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Three Paths to PV
October 14, 2010 - Contact FacilitiesNet Editorial Staff »
Today's tip is about three different paths facility managers can take to financing and installing photovoltaic panels on their roofs.
Even with all the emphasis on green and sustainability, it's important to note that solar energy only makes up less than 1 percent of our nation's energy profile. So there is still much room for improvement. Here are three ways how.
The first is for facility managers to simply lay out the capital and pay for PVs upfront. This is by far the best option, say experts, because facility managers begin earning their payback from Day 1. Of course, not many facility managers will have that kind of cash, or be willing to accept the 10 or more year payback.
If that's the case, facility managers - at least those with larger-than-average expanses of roof - could enter into a power purchasing agreement, or PPA. The way this work is that a third-party company installs a PV array on your roof. That company will own and maintain the panels for a contracted amount of time - usually about 20 years. They'll then sell you the power produced by the panels for less than market rate. They win because they can sell the RECs associated with the PV power, and you win because you’re getting PV power for much cheaper than you would if you'd just buy it from the utility. At the end of the 20 years, a PPA contract usually stipulates that you’ll have to buy the PV array back from the third-party company, but usually at a cost much less than the system would be worth.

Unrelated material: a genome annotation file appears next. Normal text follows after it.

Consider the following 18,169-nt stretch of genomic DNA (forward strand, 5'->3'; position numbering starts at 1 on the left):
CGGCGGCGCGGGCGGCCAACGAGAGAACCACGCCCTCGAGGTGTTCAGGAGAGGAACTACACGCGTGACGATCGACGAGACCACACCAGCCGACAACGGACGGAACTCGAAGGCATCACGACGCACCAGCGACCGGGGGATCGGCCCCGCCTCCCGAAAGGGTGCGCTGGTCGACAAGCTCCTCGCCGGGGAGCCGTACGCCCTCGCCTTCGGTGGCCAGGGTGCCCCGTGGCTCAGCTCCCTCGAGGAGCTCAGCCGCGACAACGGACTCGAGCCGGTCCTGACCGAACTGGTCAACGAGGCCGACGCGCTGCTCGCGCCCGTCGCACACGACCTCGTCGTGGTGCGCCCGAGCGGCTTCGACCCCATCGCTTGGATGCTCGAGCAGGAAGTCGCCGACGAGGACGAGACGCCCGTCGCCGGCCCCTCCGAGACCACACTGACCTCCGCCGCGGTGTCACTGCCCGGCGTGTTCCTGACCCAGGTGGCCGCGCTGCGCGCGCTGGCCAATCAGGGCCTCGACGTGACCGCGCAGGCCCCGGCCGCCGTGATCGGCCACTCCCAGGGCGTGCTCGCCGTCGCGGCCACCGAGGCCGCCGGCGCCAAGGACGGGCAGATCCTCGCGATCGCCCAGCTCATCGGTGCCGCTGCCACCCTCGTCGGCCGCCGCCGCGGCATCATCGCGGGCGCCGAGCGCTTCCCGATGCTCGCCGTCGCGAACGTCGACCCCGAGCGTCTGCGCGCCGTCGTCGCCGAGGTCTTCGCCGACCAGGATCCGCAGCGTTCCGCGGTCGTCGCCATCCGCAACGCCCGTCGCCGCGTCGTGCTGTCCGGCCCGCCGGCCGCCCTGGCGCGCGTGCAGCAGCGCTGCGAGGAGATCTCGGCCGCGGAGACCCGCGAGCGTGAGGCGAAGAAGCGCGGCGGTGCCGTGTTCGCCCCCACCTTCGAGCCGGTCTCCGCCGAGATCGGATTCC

Finally, a third method, which is still in its infancy, is what's called property assessed clean energy - or PACE - financing. This works by allowing facility managers to pay for investments in energy upgrades or renewable energy with an annual assessment on their property tax bill over the course of anywhere from 5 to 20 years. Again, the advantage is that you'll not have to put out any initial capital outlay. Additionally, if you sell the building, the assessment stays with the building, not the owner. The downside is that only 23 states have initiated PACE-enabling legislation. And even if you live in a state with PACE-enabling legislation, your municipality has to enable similar legislation. So, keep an eye on this - as it may need a few years yet to really get going.